- Uber will soon bar passengers with low ratings, the company said this week.
- Some people compared the new plan to “Black Mirror” and China’s social-credit system.
- Want to increase your rating? Here’s how, according to more than two dozen drivers.
- Visit Business Insider’s homepage for more stories.
Uber said this week that riders with low ratings could be barred from the app if they don’t get their act together.
For years, drivers have been expected to meet minimum ratings in order to keep working on the platform. Now, riders will be expected to do the same.
“Respect is a two-way street, and so is accountability,” Kate Parker, Uber’s head of safety brand and initiatives, said in a blog post. “While we expect only a small number of riders to ultimately be impacted by ratings-based deactivations, it’s the right thing to do.”
Business Insider asked drivers what they thought of the new penalties for passengers, and their responses were resoundingly positive. Here’s what they had to say (last names have been excluded for privacy purposes):
It comes down to fairness.
“Drivers have to maintain a certain score, so why shouldn’t the riders have to do the exact same?” Stephen, a driver in North Carolina, said. “It’s only fair. What is good for the goose is good for the gander.”
Drivers also hope it can help make the rating system more just.
“It’s great, because some people are just unpleasant to everyone for sport and it makes the rating system inaccurate,” Barb, a driver in Colorado, said.
Finally, bad passengers might be reprimanded.
“I applaud it,” Patrick, a driver in Los Angeles, said. “A lot of passengers act like there are no repercussions to the way that they behave in my car. I think that if they knew that a low enough rating would get them banned it might help. Riders having a bad day will take it out on the driver and that makes the job worse than it needs to be.”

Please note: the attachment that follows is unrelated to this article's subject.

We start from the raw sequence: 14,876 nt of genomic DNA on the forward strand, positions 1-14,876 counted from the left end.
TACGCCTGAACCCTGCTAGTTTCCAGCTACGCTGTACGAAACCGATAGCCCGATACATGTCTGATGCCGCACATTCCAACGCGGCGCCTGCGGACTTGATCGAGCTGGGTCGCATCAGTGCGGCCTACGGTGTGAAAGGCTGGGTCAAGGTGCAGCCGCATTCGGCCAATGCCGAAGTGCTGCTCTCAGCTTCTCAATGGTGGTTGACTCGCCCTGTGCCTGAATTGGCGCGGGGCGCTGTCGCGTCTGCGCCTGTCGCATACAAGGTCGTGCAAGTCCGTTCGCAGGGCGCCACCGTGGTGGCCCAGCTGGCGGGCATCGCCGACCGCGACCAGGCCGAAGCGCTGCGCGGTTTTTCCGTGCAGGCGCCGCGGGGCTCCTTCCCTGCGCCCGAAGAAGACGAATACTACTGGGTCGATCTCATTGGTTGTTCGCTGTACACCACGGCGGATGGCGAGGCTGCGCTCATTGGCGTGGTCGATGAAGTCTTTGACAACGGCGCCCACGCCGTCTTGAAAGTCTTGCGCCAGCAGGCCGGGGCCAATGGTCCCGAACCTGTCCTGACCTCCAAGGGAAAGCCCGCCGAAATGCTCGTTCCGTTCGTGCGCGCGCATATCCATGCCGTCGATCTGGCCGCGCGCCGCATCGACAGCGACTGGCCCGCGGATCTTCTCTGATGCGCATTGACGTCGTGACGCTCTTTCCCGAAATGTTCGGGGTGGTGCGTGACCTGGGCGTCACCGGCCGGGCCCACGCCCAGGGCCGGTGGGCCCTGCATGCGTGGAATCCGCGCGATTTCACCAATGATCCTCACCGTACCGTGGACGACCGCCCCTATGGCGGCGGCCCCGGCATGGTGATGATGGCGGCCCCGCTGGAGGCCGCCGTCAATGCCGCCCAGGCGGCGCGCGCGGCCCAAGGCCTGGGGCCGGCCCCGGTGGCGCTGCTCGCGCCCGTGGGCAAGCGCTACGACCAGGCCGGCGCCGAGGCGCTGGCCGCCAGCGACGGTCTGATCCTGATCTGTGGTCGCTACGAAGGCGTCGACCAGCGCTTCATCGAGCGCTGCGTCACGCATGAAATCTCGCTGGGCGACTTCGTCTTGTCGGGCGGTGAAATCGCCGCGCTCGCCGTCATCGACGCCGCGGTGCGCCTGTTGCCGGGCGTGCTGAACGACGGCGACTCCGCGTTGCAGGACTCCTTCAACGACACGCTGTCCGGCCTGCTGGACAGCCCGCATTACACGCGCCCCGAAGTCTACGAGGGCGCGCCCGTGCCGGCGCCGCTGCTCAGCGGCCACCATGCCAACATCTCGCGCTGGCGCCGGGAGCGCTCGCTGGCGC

It could make the platform safer, too.
The news came just days after terrifying video surfaced of a Lyft driver in New York being beaten by a passenger. A union that represents 6,000 drivers in the city came out in support of the new passenger rules:
“Holding riders accountable for their behaviour on the Uber platform is an important safety measure to protect drivers as well as fellow riders who may book shared rides,” a spokesperson for the Independent Drivers Guild, said in a statement.
“While most riders are respectful, banning riders who threaten driver safety, spew racist rants, and disrespect or damage our vehicles is the right thing to do. For too long there has been one-sided accountability and this is a positive step toward correcting that.”
Some drivers worry it will be too easy for banned riders to make a new account.
“The banned passenger will get a new phone number and a pre-paid debit card and will be back in the saddle again,” David, a driver in California, said. “I had a driver who attacked me arrested, that made me feel better than any ban.”
An Uber spokesperson tells Business Insider that the company’s fraud detection systems “use machine learning to analyse a number of attributes and signals about an account at the time it’s created including phone number, device ID, IP address, payment information, etc. If these signals match attributes of deactivated accounts, it triggers an additional investigation.”
Others doubted Uber’s ability to enforce it, given the company’s struggles with minors.
Uber and Lyft explicitly prohibit passengers under 18 years old from taking a ride on their own, but it doesn’t stop many parents from requesting rides for their children, or teenagers with phones and cards from making accounts.
“If Uber can’t even keep under-aged kids from creating accounts, how will they stop low star passengers?” Brad, a driver in California, said. “It’s all fluff.”
What about if the unruly passenger isn’t the requester?
“A lot of times it’s not the passenger who’s the troublemaker,” Andy, a driver in Boston, said. “Many times it’s someone in their party. How are they going to ban them? This is a step in the right direction but, like most things Uber does, it’s a halfhearted step.”
Will more rules for riders be next?
“This is absolutely a great plan,” Ellis, a driver in Dallas, said. “It seems like Uber/Lyft are doing a lot to protect passengers but not the drivers. Drivers are required to have a profile photo, but often we do not have any idea of whom we are picking up. We only have a name to go by. It puts drivers in a compromising position when arriving to pick up an unknown passenger when there are multiple people standing around.”
- Uber’s first quarterly earnings report as a public company tops Wall Street expectations
- People are freaking out about Uber’s plans to bar riders with low ratings, comparing it to a dystopian ‘Black Mirror’ episode and China’s social-credit system
- Uber will bar passengers if their ratings drop to a certain level. Here’s how to make sure you don’t get booted.
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